In the 1980’s, all of us at The Practical Theatre Company were very lucky to meet and work with an artist named Gary Whitney. At the time, Gary was partnering with Jay Lynch on the strip Phoebe & The Pigeon People which appeared in the pages of the Chicago Reader – and all of us recent Northwestern University grads had been fans of Gary’s artwork and Jay’s jokes for years before the incomparable Ron and Sydney Crawford introduced us to those two fascinating and talented artists.
Connecting us with Jay and Gary was yet another important social and artistic contribution made by the Crawfords to the PTC. Soon, I will undertake to express the full measure of our collective gratitude to Ron & Syd by blogging the story of their impact on my life, the history of the PTC, and the musical adventures of The Rockme Foundation. I’m pleased to say it’s an ongoing story.
From the moment I first met Gary, I liked him. We all did. Gary was a relatively quiet guy, but he was also very open and warm. He had a big beard and a big sense of humor. I can easily picture him at any number of gatherings at the Crawford’s house or at the John Lennon Auditorium laughing and enjoying the scene. Few of us knew who Gary Whitney really was (other than the guy who drew Phoebe) and Gary wasn’t the kind of guy to toot his own horn – but he, like Jay, was already a fixture in the wild, wild world of underground and alternative comix.
Gary had already been very active in the underground comic scene in the 1970s, contributing to many titles, including Bizarre Sex, Dope Comix, Kitchen Sink Press, Flying Fungus Funnies, and Windy City Comix, among many others. In the 1980’s, we at the Practical Theatre were blessed to have Gary lend his wit and talent to our efforts.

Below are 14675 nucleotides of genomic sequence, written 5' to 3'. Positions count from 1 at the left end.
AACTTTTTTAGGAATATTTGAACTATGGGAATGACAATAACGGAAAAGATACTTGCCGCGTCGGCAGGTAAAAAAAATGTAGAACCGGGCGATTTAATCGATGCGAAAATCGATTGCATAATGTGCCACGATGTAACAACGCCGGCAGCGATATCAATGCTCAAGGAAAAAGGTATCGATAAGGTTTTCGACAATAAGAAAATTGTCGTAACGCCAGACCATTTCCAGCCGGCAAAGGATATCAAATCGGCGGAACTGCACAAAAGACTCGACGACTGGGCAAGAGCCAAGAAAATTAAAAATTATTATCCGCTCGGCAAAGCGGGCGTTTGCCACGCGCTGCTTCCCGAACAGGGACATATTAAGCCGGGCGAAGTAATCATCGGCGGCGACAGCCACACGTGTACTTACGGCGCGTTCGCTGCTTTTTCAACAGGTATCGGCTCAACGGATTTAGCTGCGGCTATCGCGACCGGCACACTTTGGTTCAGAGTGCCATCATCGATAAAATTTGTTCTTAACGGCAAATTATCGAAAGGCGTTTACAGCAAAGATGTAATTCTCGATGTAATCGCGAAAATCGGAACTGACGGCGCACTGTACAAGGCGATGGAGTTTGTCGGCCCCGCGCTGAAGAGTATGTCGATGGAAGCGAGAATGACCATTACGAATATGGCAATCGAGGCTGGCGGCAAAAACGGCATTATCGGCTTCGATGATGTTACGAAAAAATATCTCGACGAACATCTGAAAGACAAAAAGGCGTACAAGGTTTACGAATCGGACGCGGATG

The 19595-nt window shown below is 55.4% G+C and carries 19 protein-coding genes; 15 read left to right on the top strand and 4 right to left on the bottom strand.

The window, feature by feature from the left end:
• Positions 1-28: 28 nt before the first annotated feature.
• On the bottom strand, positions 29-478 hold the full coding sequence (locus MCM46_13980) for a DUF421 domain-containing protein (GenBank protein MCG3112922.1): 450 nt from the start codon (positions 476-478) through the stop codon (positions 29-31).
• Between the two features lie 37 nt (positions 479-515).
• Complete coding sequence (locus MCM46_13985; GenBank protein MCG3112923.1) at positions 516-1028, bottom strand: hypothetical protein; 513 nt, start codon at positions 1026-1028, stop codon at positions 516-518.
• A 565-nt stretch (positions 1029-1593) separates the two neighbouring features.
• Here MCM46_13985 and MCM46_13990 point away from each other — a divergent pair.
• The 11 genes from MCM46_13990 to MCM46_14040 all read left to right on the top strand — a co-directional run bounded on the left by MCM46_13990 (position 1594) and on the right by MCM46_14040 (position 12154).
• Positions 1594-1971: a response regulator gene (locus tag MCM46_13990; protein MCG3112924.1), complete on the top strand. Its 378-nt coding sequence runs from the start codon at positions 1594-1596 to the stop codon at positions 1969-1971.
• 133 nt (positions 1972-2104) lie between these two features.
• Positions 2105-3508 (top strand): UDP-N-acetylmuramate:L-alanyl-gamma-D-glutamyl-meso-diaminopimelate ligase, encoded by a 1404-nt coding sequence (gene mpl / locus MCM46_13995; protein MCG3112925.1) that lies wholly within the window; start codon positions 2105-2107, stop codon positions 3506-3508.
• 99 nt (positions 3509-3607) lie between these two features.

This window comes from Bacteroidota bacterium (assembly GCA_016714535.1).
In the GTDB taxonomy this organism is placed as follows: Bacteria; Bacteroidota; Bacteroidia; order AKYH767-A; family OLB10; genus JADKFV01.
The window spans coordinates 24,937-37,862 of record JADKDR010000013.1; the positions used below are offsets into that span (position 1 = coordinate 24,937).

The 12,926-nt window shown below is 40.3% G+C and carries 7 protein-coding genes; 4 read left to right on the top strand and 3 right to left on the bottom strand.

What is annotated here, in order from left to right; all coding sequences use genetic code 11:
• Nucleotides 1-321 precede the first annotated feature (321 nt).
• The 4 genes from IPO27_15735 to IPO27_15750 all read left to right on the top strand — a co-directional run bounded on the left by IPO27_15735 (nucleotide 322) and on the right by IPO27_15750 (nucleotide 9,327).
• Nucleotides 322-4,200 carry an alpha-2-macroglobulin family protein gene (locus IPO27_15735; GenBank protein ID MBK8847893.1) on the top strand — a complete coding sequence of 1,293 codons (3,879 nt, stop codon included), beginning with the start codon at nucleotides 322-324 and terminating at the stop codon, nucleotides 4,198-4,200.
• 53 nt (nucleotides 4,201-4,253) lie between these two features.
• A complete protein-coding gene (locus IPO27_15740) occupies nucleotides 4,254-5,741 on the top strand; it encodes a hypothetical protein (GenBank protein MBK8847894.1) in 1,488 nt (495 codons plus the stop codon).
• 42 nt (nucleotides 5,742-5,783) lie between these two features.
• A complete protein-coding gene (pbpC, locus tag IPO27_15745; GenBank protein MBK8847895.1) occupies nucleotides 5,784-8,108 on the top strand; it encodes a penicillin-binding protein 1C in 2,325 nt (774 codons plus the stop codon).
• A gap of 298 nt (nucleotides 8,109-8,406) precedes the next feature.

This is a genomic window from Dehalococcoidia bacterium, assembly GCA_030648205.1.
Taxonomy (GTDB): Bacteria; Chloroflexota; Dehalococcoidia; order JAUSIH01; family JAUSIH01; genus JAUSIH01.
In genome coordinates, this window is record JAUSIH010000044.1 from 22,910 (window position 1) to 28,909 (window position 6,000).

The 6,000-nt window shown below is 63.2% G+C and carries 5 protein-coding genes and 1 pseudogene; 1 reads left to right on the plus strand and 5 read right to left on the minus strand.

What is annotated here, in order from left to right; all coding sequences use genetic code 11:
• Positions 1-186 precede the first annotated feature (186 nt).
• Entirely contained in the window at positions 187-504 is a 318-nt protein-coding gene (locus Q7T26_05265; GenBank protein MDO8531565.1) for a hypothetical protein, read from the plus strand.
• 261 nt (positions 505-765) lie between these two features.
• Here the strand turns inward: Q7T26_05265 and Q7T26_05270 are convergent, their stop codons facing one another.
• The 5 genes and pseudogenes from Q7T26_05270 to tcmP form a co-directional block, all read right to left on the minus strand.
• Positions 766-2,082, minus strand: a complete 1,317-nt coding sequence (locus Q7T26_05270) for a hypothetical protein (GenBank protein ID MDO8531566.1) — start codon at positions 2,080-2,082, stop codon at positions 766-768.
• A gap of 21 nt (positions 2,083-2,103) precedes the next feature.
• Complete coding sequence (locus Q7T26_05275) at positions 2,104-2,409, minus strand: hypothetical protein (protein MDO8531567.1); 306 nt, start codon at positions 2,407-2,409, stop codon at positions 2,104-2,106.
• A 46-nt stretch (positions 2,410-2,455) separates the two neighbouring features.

I can’t remember what the first event was for which Gary drew one of his great posters or flyers – but he drew a lot of them. He created a whole series of fabulous flyers to promote appearances by our house band, Riffmaster & The Rockme Foundation. Gary’s posters for the band’s gigs always created excitement, especially within the band. It was so cool to have the guy who drew Phoebe & The Pigeon People make our next gig look so exciting, offbeat and…cool. There’s no better word for it.
Gary also did the poster for The Practical Theatre’s production of Soapbox Sweepstakes, an ongoing satirical look at the 1984 Presidential election, which ran at the John Lennon Auditorium for 30 weeks, from May of ‘84 through election day.
But the collaboration that I enjoyed most was working with Gary, Brad Hall, Gary Kroeger and Ron Crawford on the one and only issue of Practical Comix.
Practical Comix was a childhood dream come true. I’d been an avid reader of comic books since I was a small boy — and in high school during the groovy early 70’s, I became a big fan of underground comics. I even went to Cleveland’s Cooper School of Art one summer in a vain attempt to develop my artistic talents so that I could draw a comic book of my own. Alas, I never became more than a rudimentary cartoonist, but the dream of my own comic book never died. In 1983, Gary Whitney helped to make that dream come true.